The Unknown is advertised as “an unrelenting series of mental and physical challenges [that will] test your willpower more than you had thought possible”. It’s held over 36 hours and up until two weeks before the event participants don’t even know where it’s going to be held.
Previous years have seen monumental sign-ups finish their journey before the 36th hour, totally spent, freezing cold and mentally drained. So why in God’s good name would I want to sign up for this event? I’m teeny tiny, I nearly get hypothermic getting out of bed in the mornings and I have PTSD. So why, why oh why oh why would I want to do this?
Well, it’s quite simple really: before you read that penultimate sentence many of you probably didn’t know I had PTSD, most of you had no clue at all before The Unknown and even now none of you knows exactly why.
A big reason people weren’t sure how long I’d last at The Unknown is because of how I am as a person; I’m excitable, I’m bubbly, I’m a kid in a small adult’s body that wears kid’s clothes, I’m loud, I’m relentlessly hopeful and I want to touch every single animal I see (it actually became a goal of mine that I touch a cow on The Unknown weekend…staff wouldn’t let me). And I suspect it came as quite a big surprise to a lot of people when the silence of the torture barn was made loud by me sobbing through flashbacks.
I struggle on a day-to-day basis with my head; I have horrific dreams, I have the self-esteem of a cow shit and I am scared of pretty much everything. I remember things I want to forget and I remember them so clearly that it’s as though it’s happening all over again. But you wouldn’t know that.
And THAT is why I did The Unknown.
Because I wanted to show people what you can be on a day-to-day basis when you find your people and you don’t let your past or your label define who you are. I wanted to show people that you can be bubbly and excited about things, I wanted to show people that despite the fact that things suck massive hairy balls sometimes, you can find wonder in the world in the same way a child can. But more importantly, I wanted to show people that you can be brave.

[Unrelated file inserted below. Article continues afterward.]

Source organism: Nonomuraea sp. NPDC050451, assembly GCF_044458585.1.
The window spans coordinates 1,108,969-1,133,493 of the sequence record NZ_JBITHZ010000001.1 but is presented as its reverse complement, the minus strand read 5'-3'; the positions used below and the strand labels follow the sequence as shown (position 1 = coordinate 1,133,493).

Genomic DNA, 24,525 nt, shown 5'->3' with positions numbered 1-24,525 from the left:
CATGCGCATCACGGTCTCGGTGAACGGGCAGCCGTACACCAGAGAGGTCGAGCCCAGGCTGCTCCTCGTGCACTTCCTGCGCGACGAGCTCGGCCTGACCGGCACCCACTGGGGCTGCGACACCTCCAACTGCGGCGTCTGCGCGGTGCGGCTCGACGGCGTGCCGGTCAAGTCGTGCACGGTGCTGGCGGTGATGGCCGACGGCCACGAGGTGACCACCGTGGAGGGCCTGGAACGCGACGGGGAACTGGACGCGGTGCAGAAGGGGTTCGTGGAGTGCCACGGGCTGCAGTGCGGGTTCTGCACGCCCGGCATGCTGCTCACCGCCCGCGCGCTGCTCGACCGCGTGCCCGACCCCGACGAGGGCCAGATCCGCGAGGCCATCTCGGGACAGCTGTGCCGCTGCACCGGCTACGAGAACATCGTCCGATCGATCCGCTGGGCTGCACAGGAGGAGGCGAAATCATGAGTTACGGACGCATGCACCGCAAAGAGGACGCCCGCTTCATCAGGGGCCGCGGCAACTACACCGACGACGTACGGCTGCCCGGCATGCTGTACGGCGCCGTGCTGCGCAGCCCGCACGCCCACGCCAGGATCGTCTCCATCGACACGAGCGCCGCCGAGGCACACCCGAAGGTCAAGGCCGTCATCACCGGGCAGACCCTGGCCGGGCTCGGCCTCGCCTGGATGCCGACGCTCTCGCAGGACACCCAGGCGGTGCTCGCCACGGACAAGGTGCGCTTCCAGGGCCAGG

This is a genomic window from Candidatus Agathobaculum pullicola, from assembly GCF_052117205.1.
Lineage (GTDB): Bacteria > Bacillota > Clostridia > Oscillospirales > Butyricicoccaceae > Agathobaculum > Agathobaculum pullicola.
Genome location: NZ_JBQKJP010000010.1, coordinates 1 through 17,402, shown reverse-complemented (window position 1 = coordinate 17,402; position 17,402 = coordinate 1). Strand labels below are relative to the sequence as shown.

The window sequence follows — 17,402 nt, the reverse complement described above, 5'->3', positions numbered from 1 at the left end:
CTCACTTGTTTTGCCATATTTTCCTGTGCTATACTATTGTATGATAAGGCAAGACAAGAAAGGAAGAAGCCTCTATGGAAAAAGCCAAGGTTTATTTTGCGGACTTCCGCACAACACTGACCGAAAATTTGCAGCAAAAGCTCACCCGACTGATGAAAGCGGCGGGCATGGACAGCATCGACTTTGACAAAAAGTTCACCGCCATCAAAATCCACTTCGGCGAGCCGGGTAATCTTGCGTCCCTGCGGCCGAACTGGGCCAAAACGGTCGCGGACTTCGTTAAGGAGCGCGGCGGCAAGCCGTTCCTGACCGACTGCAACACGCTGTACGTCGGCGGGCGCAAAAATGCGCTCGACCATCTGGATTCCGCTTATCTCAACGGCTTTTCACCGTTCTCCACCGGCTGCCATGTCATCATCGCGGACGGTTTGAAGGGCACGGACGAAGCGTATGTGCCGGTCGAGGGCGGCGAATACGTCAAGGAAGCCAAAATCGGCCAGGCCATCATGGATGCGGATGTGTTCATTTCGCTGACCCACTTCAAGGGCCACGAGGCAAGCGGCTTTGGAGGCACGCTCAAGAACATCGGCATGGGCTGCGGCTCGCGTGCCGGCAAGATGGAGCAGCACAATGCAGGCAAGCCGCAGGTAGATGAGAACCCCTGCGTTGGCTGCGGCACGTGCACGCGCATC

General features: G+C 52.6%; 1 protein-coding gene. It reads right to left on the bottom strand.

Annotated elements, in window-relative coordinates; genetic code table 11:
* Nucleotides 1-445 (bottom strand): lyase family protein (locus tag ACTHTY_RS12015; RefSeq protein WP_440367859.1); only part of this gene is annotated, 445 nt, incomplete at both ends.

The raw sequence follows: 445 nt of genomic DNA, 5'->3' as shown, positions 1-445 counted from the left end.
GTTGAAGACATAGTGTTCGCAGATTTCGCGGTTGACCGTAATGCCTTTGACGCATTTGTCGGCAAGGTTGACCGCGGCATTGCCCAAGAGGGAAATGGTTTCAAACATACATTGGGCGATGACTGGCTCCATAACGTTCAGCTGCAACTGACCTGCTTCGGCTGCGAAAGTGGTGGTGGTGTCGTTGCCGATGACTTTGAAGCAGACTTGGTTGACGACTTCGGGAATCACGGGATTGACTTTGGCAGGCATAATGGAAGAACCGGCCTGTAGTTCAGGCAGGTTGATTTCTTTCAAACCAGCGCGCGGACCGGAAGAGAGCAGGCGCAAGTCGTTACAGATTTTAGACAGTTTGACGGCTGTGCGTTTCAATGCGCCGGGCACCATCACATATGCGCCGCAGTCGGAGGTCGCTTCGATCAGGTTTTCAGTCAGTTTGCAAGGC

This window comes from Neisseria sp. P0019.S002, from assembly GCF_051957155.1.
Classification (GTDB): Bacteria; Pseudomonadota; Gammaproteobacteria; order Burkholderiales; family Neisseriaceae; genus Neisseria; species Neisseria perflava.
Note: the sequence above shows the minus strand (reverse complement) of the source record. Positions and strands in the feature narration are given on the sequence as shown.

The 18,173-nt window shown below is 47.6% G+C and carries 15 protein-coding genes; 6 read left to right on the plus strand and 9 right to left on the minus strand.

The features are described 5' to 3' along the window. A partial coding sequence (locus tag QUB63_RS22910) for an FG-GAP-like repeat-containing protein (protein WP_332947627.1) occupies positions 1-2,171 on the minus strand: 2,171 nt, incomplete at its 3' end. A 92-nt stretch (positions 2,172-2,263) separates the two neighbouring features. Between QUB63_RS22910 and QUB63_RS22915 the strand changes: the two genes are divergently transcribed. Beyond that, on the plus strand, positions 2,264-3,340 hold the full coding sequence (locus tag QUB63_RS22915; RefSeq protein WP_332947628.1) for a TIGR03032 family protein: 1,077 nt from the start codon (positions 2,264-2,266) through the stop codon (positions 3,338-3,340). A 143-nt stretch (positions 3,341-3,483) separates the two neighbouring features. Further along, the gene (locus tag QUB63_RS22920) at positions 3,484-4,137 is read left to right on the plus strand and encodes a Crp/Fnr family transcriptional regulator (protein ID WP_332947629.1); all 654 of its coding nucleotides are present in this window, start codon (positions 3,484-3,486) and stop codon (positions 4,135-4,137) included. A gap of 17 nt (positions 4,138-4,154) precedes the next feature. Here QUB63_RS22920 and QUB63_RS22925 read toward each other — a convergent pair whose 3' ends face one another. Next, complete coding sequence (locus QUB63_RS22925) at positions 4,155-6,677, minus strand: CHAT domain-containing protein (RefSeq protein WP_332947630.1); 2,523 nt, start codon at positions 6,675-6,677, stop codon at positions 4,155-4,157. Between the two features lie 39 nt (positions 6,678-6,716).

Every single day I get scared of one thing or another and I tend to have a real blip* about once a fortnight – if I’m lucky once a month. But most of the time it’s illogical, I’ll be triggered by the time of the month or sometimes literally nothing at all and because of this I can talk myself round before it really escalates into anything major or – if it’s a bad dream – they’re rarely so bad that I can’t think “it’s okay you plonker, you’ve been here before and you got through it”! To put it into perspective…on a day-to-day basis when I get scared, at best it’s like having arachnophobia but only seeing a money spider and at worst - on the odd occasion – it’s like seeing an obese money spider. In other words, a decade on and I have a pretty good handle on my daily head.
HOWEVER…The Unknown is not day-to-day life (at least I hope it isn’t) and so I knew that I was going to have to be super duper brave. I knew that if ever there was going to be a trigger for my delightfully bruised brain, The Unknown was going to be it and the safety catch wouldn’t be on! If we’re going back to the spider analogy, The Unknown was always going to be like having arachnophobia and coming face to face with Aragog from Harry Potter.
Before I say anything else let me highlight something very very important: I hate being scared. My body tenses up, I struggle to breathe, sometimes I vomit, I always cry and I look like an utter plonk…but I LOVE being brave. And so that is why knowing that The Unknown was going to be the scariest thing I’ve been through since the scariest things I went through; I had to sign up to be a 2017 number!
And boy oh boy was it scary. I was so close to vomiting while I had my sandbag over my head and pooping my pants that the fact that I didn’t is now one of my proudest achievements to date! I have never ever struggled – sober – in the way that I struggled in that torture barn; I saw things, I smelt things and I felt things that weren’t there and spent the entire time looking like I was having some sort of fit as I tried to whack the senses away, without taking my hands out of the clasped position behind my back (there was no way I was letting my thumbs un-interlock!).
But I did it.
I didn’t make it to the end of the 36 but that’s just because pop tarts aren’t actually that nutritionally good for you.
I made it 29 hours.
I made it through the horrific flashbacks and I made it through the searing pain of being mentally and physically put through hell.
I was brave and I did it.
Because I was surrounded by my people. I was surrounded by people who pushed me, pulled me and supported me through my journey of being brave.
But most importantly, I did it because I could!
I did this to show myself and others that no matter how scary life can be; you can always be braver! I didn’t sign up to The Unknown to prove anyone wrong (although it was jolly nice to have done that), I signed up to beat some demons and to show other people that they can too. As Ruth Gordon said; “courage is like a muscle, it gets strengthened by use.” So get out there…push yourself to the limit….get scared so you can be brave because you are so much more than your past and you are way-way more than any label!